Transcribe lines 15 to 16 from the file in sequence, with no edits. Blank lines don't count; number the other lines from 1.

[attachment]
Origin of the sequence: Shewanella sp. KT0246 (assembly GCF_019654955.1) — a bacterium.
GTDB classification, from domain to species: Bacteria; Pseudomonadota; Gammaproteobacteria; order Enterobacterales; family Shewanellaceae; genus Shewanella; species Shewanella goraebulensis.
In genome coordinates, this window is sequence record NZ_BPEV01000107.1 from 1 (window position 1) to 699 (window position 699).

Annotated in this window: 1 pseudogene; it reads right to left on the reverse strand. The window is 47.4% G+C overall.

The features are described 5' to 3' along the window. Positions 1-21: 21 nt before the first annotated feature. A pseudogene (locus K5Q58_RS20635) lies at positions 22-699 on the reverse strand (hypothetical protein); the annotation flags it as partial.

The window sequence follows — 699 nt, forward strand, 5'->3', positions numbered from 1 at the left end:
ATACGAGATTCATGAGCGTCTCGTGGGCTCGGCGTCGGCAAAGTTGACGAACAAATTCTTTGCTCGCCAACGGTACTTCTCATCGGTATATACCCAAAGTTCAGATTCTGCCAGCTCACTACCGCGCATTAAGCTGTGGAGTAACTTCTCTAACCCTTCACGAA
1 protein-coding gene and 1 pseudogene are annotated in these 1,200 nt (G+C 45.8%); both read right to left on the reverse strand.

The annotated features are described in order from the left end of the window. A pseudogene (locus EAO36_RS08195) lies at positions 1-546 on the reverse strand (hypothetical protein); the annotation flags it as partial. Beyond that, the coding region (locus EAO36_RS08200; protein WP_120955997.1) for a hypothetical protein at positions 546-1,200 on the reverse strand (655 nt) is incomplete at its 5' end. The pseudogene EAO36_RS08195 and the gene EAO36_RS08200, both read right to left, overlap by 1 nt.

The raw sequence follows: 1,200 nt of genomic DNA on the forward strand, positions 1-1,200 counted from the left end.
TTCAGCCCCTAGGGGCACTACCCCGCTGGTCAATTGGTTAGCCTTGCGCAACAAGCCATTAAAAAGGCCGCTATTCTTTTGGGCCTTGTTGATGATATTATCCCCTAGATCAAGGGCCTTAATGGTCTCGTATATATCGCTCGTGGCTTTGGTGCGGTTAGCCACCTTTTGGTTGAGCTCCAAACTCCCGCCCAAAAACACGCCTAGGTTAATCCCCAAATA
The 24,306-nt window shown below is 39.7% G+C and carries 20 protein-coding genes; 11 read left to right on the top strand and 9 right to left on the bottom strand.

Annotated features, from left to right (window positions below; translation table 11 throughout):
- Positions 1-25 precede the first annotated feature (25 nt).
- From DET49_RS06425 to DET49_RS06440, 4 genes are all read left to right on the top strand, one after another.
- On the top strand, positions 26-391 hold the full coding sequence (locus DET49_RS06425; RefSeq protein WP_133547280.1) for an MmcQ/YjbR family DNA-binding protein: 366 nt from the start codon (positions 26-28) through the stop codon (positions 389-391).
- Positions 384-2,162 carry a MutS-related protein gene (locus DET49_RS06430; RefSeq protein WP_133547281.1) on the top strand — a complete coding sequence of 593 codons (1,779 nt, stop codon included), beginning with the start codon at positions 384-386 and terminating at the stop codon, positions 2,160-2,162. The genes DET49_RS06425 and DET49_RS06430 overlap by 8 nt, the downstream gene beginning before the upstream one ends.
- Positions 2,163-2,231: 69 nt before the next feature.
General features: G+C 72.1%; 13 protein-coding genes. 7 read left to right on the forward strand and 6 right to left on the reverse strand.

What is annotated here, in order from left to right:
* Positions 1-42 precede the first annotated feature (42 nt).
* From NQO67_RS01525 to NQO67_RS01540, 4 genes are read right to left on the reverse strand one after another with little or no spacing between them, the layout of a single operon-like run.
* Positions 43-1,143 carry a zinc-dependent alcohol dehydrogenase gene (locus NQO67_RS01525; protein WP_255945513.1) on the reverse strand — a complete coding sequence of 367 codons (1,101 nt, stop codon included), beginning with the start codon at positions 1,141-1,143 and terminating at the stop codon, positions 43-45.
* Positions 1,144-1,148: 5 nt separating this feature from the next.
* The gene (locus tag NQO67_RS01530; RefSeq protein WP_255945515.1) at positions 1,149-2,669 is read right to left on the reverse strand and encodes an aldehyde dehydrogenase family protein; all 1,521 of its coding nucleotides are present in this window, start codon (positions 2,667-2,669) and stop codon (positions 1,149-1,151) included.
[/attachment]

- From DET49_RS06425 to DET49_RS06440, 4 genes are all read left to right on the top strand, one after another.
- On the top strand, positions 26-391 hold the full coding sequence (locus DET49_RS06425; RefSeq protein WP_133547280.1) for an MmcQ/YjbR family DNA-binding protein: 366 nt from the start codon (positions 26-28) through the stop codon (positions 389-391).